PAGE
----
bay laurel

Above and to the right:
a bay laurel located near Aldgate.

Trees of London

Bay laurel

              This tree is famous for two reasons: first, its leaf is used as flavouring in cooking, i.e. the bay leaf, and second; wreaths made of its leaves were used to crown the Roman emperors, 'the laurel wreath' and from this came the expression 'resting on his laurels' to express someone who is contented with what he has already achieved.

              Of course, this is a Mediterranean tree and when grown in Britain it is never quite the same as in its native habitat. It rarely fruits in Britain and the leaves never have much of a flavour, though they do have a recognizable odour. However, though it is rare in London, it is very common in gardens and parks in Britain, where it is mostly chopped to shape and used as an ornament, much like the holly tree.

by the entrance to a carpark bay laurel

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Tree Identification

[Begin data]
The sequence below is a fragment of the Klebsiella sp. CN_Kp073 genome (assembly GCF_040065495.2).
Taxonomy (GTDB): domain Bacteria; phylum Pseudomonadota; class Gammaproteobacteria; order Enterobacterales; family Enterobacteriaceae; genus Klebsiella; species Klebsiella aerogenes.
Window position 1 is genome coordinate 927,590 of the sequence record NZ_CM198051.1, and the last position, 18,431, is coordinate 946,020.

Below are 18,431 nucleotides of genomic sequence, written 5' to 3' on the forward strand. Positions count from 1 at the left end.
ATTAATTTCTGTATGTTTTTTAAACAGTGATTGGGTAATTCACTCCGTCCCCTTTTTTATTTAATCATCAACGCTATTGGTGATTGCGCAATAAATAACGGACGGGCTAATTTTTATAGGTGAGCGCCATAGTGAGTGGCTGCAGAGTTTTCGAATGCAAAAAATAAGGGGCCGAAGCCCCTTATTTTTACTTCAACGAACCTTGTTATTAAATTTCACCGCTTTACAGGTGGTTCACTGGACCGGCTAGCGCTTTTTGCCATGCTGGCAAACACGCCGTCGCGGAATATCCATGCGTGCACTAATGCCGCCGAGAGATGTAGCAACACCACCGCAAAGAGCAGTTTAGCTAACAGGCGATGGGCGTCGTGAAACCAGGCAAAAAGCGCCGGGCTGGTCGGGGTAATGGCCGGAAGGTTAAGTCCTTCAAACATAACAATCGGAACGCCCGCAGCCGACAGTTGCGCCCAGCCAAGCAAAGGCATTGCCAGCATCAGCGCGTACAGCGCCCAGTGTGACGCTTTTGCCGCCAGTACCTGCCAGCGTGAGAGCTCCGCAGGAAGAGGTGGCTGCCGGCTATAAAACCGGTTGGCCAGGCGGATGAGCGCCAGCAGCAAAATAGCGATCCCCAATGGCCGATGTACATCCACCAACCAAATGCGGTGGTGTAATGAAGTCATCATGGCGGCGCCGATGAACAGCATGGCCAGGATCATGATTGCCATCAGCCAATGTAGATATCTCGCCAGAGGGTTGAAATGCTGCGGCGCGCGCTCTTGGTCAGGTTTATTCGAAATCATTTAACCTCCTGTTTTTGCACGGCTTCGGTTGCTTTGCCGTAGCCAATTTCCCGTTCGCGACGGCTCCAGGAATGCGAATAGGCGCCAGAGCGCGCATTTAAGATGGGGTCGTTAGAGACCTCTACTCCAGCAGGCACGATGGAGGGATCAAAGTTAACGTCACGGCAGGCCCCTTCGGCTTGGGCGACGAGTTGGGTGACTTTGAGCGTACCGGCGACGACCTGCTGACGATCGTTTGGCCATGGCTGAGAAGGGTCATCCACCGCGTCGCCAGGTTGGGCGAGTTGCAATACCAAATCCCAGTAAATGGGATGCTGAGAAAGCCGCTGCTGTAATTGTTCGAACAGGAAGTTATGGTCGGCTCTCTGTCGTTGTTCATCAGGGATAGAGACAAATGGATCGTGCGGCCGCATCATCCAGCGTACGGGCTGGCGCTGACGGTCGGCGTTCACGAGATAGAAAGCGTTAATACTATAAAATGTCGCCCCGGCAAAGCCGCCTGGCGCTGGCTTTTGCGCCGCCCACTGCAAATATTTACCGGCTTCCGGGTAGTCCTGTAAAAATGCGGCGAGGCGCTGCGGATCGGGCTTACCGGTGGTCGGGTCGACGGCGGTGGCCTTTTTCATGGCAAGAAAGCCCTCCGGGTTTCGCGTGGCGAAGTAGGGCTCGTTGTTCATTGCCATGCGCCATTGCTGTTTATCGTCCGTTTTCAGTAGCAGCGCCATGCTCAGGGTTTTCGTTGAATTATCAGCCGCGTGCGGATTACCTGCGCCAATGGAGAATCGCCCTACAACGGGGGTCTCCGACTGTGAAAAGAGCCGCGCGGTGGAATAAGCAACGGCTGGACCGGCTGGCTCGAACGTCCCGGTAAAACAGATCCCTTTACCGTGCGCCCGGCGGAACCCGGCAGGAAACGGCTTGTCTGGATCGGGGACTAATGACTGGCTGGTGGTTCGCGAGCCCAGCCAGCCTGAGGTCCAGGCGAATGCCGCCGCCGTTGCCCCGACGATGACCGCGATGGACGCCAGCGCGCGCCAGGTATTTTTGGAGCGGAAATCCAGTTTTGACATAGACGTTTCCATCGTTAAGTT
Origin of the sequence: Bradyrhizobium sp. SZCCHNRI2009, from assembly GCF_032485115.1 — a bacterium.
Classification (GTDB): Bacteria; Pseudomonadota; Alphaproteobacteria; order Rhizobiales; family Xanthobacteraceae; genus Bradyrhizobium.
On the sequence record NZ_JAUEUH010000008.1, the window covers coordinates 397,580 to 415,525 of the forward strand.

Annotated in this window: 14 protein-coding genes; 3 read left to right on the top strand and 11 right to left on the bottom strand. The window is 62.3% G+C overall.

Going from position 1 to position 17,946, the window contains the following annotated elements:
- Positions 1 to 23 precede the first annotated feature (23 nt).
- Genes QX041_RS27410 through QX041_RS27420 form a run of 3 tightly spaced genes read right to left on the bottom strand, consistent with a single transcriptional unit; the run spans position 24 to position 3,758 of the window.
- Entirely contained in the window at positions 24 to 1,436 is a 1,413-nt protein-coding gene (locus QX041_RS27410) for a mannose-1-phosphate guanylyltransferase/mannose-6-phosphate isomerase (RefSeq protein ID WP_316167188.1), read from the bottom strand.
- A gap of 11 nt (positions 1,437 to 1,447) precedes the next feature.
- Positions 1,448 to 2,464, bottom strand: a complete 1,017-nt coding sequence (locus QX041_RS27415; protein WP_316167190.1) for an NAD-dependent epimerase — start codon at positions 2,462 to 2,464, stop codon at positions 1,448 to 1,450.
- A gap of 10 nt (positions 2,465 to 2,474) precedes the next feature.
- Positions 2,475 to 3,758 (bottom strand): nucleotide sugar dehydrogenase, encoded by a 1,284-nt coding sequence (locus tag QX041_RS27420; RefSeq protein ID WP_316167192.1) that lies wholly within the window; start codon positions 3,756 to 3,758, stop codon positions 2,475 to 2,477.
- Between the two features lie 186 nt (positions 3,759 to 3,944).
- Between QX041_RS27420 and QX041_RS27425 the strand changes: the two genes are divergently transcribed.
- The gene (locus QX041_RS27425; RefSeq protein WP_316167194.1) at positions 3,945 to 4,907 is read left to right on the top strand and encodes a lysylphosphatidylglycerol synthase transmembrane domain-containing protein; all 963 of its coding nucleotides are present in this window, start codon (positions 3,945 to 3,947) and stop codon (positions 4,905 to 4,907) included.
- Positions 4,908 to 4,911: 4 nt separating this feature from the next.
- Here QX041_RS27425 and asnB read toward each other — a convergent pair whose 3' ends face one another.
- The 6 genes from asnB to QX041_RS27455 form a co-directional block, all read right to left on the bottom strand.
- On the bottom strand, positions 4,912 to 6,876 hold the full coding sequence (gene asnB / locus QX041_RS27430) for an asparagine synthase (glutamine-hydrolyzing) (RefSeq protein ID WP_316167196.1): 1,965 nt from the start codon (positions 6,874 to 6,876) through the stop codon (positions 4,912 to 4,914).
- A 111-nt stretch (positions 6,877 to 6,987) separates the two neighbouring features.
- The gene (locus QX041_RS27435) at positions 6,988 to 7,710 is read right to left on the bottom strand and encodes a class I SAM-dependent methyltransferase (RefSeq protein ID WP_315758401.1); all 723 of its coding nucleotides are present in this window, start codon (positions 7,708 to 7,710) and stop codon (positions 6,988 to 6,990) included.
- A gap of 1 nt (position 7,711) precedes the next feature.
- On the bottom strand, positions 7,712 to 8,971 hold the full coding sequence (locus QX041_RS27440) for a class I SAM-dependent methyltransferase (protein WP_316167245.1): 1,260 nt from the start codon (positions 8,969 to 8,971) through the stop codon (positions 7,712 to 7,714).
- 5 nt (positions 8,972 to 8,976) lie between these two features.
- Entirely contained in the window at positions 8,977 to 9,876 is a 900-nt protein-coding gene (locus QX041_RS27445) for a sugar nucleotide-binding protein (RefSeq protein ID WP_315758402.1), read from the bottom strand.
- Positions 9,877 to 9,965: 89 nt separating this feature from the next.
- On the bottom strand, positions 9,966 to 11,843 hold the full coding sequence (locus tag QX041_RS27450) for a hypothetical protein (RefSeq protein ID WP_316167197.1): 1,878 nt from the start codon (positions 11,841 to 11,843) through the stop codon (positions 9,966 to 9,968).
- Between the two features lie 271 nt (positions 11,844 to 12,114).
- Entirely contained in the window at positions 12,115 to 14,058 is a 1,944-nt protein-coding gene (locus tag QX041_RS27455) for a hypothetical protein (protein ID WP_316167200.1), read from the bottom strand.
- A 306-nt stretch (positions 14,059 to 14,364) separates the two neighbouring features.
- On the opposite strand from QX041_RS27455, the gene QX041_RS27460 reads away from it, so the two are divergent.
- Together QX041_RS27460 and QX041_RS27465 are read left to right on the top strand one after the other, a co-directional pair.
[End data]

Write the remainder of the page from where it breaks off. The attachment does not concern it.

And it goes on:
Laurus nobilis:

alternate; evergreen; long, firm and pointed.
bay leaves: breaking them in half and smelling, reveals the aroma of Italian cuisine.

bay leaves
bay berries

very rarely fruit in Britain, but small round and black; grow amongst leaves.

bay flowers

small yellow clusters.

bay laurel bark bark:
smooth grey.
grows to 15 metres; usually shrubb like.
general: not common in central London, but common in parks, sometimes cutback to make ornamental shapes, as with the holly.

Aldgate Map

On the corner of Houndsditch and St Botolph street
at the entrance to a carpark.

Trees of London        A James Wilkinson Publication ©